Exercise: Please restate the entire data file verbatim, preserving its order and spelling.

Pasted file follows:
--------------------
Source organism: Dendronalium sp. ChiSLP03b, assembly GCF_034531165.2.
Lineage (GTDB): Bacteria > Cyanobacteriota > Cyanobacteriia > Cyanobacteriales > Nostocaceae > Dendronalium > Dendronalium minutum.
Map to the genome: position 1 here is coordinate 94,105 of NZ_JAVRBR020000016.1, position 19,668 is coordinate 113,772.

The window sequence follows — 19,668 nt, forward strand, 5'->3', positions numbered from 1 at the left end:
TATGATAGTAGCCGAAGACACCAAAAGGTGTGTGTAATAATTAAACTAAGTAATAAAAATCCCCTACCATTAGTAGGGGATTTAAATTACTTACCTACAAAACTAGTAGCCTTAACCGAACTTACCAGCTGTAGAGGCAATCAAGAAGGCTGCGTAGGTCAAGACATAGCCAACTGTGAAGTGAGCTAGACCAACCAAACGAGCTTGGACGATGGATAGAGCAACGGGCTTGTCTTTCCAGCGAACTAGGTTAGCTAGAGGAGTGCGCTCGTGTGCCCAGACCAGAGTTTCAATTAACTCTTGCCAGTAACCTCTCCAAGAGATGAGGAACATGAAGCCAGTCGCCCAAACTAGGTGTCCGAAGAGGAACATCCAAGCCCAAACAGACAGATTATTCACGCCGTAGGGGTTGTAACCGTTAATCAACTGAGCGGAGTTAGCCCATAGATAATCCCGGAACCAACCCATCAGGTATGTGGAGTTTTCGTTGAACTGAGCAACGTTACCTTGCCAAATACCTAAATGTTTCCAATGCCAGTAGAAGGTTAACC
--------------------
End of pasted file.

Source organism: Dendronalium sp. ChiSLP03b, assembly GCF_034531165.2.
Lineage (GTDB): Bacteria > Cyanobacteriota > Cyanobacteriia > Cyanobacteriales > Nostocaceae > Dendronalium > Dendronalium minutum.
Map to the genome: position 1 here is coordinate 94,105 of NZ_JAVRBR020000016.1, position 19,668 is coordinate 113,772.

The window sequence follows — 19,668 nt, forward strand, 5'->3', positions numbered from 1 at the left end:
TATGATAGTAGCCGAAGACACCAAAAGGTGTGTGTAATAATTAAACTAAGTAATAAAAATCCCCTACCATTAGTAGGGGATTTAAATTACTTACCTACAAAACTAGTAGCCTTAACCGAACTTACCAGCTGTAGAGGCAATCAAGAAGGCTGCGTAGGTCAAGACATAGCCAACTGTGAAGTGAGCTAGACCAACCAAACGAGCTTGGACGATGGATAGAGCAACGGGCTTGTCTTTCCAGCGAACTAGGTTAGCTAGAGGAGTGCGCTCGTGTGCCCAGACCAGAGTTTCAATTAACTCTTGCCAGTAACCTCTCCAAGAGATGAGGAACATGAAGCCAGTCGCCCAAACTAGGTGTCCGAAGAGGAACATCCAAGCCCAAACAGACAGATTATTCACGCCGTAGGGGTTGTAACCGTTAATCAACTGAGCGGAGTTAGCCCATAGATAATCCCGGAACCAACCCATCAGGTATGTGGAGTTTTCGTTGAACTGAGCAACGTTACCTTGCCAAATACCTAAATGTTTCCAATGCCAGTAGAAGGTTAACC